Sheriff Alex Villanueva of the Los Angeles Sheriff’s Department has a new hat – a more cowboy-shaped hat to replace the “outback style” he had previously sported. (Villanueva says he wears the hat to protect his skin; he’s had skin cancer in the past.) He’s also made a point of talking regularly about his “policy change” that will allow deputies to wear hats.
“It looks pretty good,” he said during the Facebook Live announcement, in response to no question while ignoring questions about LASD gangs, COVID vaccines, and multiple investigations into his department.
Villanueva is not alone in adopting the cowboy hat in recent years. Sheriff Doc Holliday of Arkansas (he has since been replaced by another sheriff — no data on the hat policy yet) spent over $26K purchasing hats for the deputies in his department. The sheriffs of both Riverside County (yes, the Oath Keeper one) and Napa County, California, implemented cowboy hat-wearing policies. Sheriffs in Wyoming and Texas banned hats, citing a need for a more professional look. At least one Wyoming deputy resigned. (“I’m not going to change,” he said.)
Last week, I published a story about an Arizona sheriff who is leading a new far-right sheriff movement that seems designed to bring sheriffs and sheriff iconography into the public spotlight. Sheriff Mark Lamb himself is, honestly, a model of that icon. He sports his cowboy hat everywhere. Unlike Villanueva, who prefers a Stetson, Lamb wears one from Justin, a Texas brand known mostly for boots.
Scholar Michael Kimmel argues that the “crisis of masculinity” at the turn of the 20th century – caused by increasing industrialization and the effective Anglo-Saxon conquest/ genocide of the Western frontier – men turned to Western novels and other fictionalized representations of the cowboy as a way to feel manly. This fictional cowboy – embodied by characters like Buck Taylor and Buffalo Bill Cody – was far from the actual work-class, racially diverse set of men who actually drove cattle in the West. (In fact, the word “cowboy” denoted that a worker was lower in status than “cattle men” who owned the herds.) Such cowboys were staples of novels, rodeos, and “Wild West” shows.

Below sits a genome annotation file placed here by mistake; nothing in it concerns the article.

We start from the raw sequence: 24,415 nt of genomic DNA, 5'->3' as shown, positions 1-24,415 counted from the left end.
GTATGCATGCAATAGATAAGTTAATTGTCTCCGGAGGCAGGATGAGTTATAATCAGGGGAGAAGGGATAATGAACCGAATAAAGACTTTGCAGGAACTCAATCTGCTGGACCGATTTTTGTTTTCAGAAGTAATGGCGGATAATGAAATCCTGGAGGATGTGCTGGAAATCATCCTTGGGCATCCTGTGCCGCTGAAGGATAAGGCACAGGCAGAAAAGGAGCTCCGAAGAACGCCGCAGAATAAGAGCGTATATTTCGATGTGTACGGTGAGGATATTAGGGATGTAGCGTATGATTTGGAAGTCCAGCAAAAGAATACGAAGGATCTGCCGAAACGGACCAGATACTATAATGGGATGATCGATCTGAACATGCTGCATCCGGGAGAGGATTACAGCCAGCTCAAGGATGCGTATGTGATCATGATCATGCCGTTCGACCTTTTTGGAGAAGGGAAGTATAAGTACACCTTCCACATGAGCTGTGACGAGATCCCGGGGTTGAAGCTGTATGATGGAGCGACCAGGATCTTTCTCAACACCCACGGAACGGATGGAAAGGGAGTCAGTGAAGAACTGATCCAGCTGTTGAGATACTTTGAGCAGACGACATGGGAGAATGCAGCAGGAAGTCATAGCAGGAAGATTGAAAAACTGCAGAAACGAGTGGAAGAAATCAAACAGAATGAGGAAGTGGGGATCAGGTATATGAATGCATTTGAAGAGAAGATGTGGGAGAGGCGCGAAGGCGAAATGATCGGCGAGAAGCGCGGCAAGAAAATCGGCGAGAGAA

The ideal cowboy embodied manly virtues like bravery, integrity, and “sheer nerve.” There was a belief in natural law and natural rights – so while a cowboy might not go to church very often (too feminine) or engage in politics (too sissy), a cowboy would have, as they say, a code. The West in these fictions is a masculine fantasy, not really anti-woman, but anti-feminization. As Kimmel writes:
The vast prairie is the domain of male liberation from workplace humiliation, cultural feminization, and domestic emasculation. The saloon replaces the church, the campfire replaces the Victorian parlor, the range replaces the factory floor.
Cowboys were also very white. The author of The Virginian, widely considered the first Western, was clear that cowboys were “manly, egalitarian, self-reliant, and Aryan.” In some cases, cowboys were depicted as descendants of chivalric knights.
The hat itself traces a similar origin. The first Stetson hat, called the Boss of the Plains hat, was marketed in 1865. It was creaseless and very utilitarian. Not until the explosion of wild west fantasy at the turn of the century did the hat that we now associate with cowboys (or sheriffs) come to be.
At the time the Stetson was invented, a lot of men wore hats, both so-called lawmen and so-called outlaws (there wasn’t much difference between the two). Law enforcement in most of the West was barely different from the vigilante networks I wrote about earlier in Los Angeles and California more generally.
It’s not clear to me when sheriffs specifically adopted cowboy hats as part of their lewk. Photos show some, as above, and there are definitely a lot of mustaches. But many sheriffs at the turn of the century posed hat-less in dark suits, to show their professionalism. As Gustavo Arellano writes, there isn’t a lot of evidence that the cowboy hat was associated with sheriffs in California until around 1932, which is when Sheriff Eugene Biscailuz was sworn in. He wore a Stetson and, in his quest to professionalize the LASD, he got his deputies to wear one too. (To be fair, he had a sort of cowboy vibe before he became sheriff.) But you can see that his hat is also the “boss of the plains” version, or so it seems to my naked eye.